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McClatchy-Tribune  07/24/2014 3:50 AM ET
Banking on Big Data analytics [Mint, New Delhi :: ]

July 24--BANGALORE -- The use of Big Data analytics in the banking and financial services industry is not a new phenomenon.

One of the first instances of the use of analytics can be traced back to the early 2000s when HDFC Bank Ltd, now the country's second largest private sector lender, put in place a data warehouse and started investing in technology that would help it make sense of the massive troves of unstructured data captured by its information technology (IT) systems.

What is new is how lenders such as ICICI Bank Ltd and HDFC Bank are looking at Big Data analytics as a tool to generate more revenue, as they get valuable insights on customers and markets.

Although none of the banks interviewed for this story spoke about how the use of analytics had helped boost their revenue, chief information officers and IT executives of these banks said the return on investment was worth "millions of dollars."

Big Data refers to massive amounts of data captured by IT systems that are too big and complex to be analyzed and processed using conventional software. Using analytics, companies across the world attempt to get insights into customer behaviour and also, in certain cases, solve business problems.

"Back in 2004, we set up a basic backbone for analytics in terms of an enterprise data warehouse in the bank -- we were one of the early ones to set up the data warehouse. And the driver for that was can we track the differentiation to be given to customers based on their relationship value with HDFC Bank," said Munish Mittal, senior executive vice-president of IT at HDFC Bank.

For banks like HDFC Bank, data is generated through multiple channels -- voice call logs, emails, websites, social media and real-time market feeds.

After putting the initial data warehouse in place, HDFC Bank discovered that it needed to integrate the analytics engine with every aspect of the bank's core operations to gain valuable insights on customers that would help improve revenue productivity and lower the risk of being exposed to fraud.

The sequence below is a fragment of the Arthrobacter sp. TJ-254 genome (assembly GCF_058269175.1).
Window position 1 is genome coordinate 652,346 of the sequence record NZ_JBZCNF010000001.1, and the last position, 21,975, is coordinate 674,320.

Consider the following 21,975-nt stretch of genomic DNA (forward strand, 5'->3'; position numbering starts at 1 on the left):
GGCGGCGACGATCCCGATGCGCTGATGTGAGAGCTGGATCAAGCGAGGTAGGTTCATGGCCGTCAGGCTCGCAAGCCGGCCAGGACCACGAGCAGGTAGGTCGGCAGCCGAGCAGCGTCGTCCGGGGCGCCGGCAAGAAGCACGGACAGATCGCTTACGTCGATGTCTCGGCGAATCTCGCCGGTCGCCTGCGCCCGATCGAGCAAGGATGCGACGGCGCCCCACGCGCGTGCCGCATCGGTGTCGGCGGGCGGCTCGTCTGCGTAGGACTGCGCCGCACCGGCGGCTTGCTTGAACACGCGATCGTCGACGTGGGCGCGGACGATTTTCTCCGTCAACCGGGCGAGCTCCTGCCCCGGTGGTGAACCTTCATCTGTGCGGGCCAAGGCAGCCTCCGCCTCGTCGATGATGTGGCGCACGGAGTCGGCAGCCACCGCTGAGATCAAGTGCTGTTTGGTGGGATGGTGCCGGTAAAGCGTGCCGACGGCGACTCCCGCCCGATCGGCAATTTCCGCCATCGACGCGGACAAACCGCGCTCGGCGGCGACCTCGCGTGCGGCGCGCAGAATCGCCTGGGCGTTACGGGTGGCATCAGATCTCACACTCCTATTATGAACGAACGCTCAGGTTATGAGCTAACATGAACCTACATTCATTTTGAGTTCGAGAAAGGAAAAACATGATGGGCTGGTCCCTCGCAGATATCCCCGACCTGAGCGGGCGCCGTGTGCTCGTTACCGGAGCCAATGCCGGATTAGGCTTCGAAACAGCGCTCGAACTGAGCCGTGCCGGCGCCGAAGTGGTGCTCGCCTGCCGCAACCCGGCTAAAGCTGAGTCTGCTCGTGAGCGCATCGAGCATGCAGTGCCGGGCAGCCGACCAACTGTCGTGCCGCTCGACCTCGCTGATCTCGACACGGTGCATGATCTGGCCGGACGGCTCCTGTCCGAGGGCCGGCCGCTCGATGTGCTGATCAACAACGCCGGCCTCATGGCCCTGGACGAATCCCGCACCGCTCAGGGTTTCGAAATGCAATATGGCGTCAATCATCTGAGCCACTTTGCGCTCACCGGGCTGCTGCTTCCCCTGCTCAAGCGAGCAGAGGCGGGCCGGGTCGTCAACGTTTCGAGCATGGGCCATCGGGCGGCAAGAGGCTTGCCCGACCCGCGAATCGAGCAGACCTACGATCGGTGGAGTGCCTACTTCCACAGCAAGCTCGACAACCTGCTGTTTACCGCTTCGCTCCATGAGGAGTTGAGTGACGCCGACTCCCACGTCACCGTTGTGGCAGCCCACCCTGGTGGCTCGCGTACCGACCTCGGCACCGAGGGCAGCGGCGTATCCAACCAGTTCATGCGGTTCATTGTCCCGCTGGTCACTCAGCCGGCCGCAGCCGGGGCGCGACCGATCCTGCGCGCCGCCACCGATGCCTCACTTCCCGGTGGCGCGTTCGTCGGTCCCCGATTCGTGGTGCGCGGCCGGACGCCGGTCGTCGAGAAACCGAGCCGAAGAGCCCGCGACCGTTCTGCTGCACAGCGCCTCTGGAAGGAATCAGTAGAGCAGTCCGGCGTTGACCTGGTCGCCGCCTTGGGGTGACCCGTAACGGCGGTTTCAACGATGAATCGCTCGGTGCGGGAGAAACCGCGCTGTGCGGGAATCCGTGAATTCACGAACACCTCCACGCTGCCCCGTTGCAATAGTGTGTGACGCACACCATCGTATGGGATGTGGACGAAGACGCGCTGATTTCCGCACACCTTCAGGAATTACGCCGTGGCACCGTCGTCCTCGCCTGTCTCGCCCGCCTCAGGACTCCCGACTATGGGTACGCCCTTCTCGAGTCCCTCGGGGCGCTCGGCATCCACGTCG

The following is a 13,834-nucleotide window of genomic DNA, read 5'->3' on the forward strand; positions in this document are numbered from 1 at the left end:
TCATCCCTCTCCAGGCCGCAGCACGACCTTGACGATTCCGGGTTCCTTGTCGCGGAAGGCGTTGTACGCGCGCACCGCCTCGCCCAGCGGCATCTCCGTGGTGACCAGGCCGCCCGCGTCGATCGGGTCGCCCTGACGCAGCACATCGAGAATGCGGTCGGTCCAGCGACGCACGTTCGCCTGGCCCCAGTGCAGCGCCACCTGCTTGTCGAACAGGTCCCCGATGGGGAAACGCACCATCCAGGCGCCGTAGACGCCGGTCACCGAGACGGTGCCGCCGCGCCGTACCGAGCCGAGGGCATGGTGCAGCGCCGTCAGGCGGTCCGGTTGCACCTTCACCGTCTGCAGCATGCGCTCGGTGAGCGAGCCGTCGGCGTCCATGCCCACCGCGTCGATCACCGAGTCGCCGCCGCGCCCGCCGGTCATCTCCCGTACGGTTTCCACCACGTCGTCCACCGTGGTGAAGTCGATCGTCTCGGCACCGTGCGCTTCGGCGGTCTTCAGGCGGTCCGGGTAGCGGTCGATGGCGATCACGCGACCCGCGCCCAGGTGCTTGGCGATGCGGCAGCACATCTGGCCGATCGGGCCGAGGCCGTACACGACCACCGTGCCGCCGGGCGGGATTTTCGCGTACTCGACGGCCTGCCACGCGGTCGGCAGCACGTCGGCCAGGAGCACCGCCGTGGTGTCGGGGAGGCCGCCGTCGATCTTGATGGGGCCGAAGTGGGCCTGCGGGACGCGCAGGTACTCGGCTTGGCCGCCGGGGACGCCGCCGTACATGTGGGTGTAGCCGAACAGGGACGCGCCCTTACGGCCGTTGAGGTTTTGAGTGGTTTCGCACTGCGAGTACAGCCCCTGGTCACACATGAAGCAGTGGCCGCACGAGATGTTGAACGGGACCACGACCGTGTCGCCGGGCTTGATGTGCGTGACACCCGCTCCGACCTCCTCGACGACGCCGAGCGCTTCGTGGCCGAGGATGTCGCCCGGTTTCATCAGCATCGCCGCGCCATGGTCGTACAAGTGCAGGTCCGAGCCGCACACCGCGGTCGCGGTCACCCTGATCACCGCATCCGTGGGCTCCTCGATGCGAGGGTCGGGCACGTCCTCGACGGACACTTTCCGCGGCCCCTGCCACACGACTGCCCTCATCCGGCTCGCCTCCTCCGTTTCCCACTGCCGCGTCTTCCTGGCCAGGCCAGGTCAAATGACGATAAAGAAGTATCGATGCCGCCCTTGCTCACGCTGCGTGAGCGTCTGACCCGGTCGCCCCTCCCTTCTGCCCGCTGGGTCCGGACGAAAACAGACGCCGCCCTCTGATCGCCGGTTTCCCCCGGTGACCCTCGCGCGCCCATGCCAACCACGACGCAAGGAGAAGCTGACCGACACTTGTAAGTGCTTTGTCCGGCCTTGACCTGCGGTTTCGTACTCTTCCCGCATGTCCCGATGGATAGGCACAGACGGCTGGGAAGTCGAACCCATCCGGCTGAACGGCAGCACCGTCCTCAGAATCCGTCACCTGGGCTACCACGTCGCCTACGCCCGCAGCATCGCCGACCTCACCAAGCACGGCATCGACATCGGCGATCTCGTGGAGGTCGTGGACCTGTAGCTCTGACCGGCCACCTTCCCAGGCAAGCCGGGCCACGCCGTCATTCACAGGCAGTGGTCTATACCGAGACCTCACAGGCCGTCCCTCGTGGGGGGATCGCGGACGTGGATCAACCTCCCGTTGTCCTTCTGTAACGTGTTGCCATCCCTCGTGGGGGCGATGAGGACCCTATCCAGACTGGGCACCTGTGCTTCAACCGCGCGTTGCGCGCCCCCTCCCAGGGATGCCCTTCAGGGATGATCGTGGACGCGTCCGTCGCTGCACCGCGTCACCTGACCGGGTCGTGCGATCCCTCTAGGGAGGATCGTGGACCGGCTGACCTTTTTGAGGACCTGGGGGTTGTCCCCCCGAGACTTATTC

"From 2004 to 2006, we created an enterprise data warehouse so that we had the overall picture of a typical customer in front of us," Mittal said.

With the analytics engine in place, HDFC Bank can track every aspect of a typical customer's financial habits. "For example, we can determine whether the customer has an active account or he's just having a salary credited to his account. Am I the primary bank account for this customer or am I just another account? -- these were the questions before us and the challenge was clear. We wanted to address the question of how to become the primary bank for these customers," explains Mittal.

For example, HDFC Bank started offering Net banking services to customers who were more active in using ATMs or bank branches to carry out financial transactions. "Using analytics, we offered services such as Net banking to customers to make it more convenient, as they didn't have to repeatedly visit branches, didn't have to make a call or go to ATMs multiple times," said Mittal.

The analytics tools also gave the bank insights into personal habits, allowing it to promote offers accordingly. "Can I put my retail assets into it? Does he have a two-wheeler already? Does he have an auto loan already? Does he have a personal loan already? To be able to differentiate the customer and cross-sell relevant offers, we put analytics into play. We wanted to become the one-stop shop for the customer -- he uses our debit card, but does he also use a credit card? At that point, we decided to put an analytics engine on top of our data warehouse and we brought in analytical tools like Saas (software as a service)," Mittal said.

Using analytics, banks are also able to keep track of credit histories of customers and can hand out loans accordingly.

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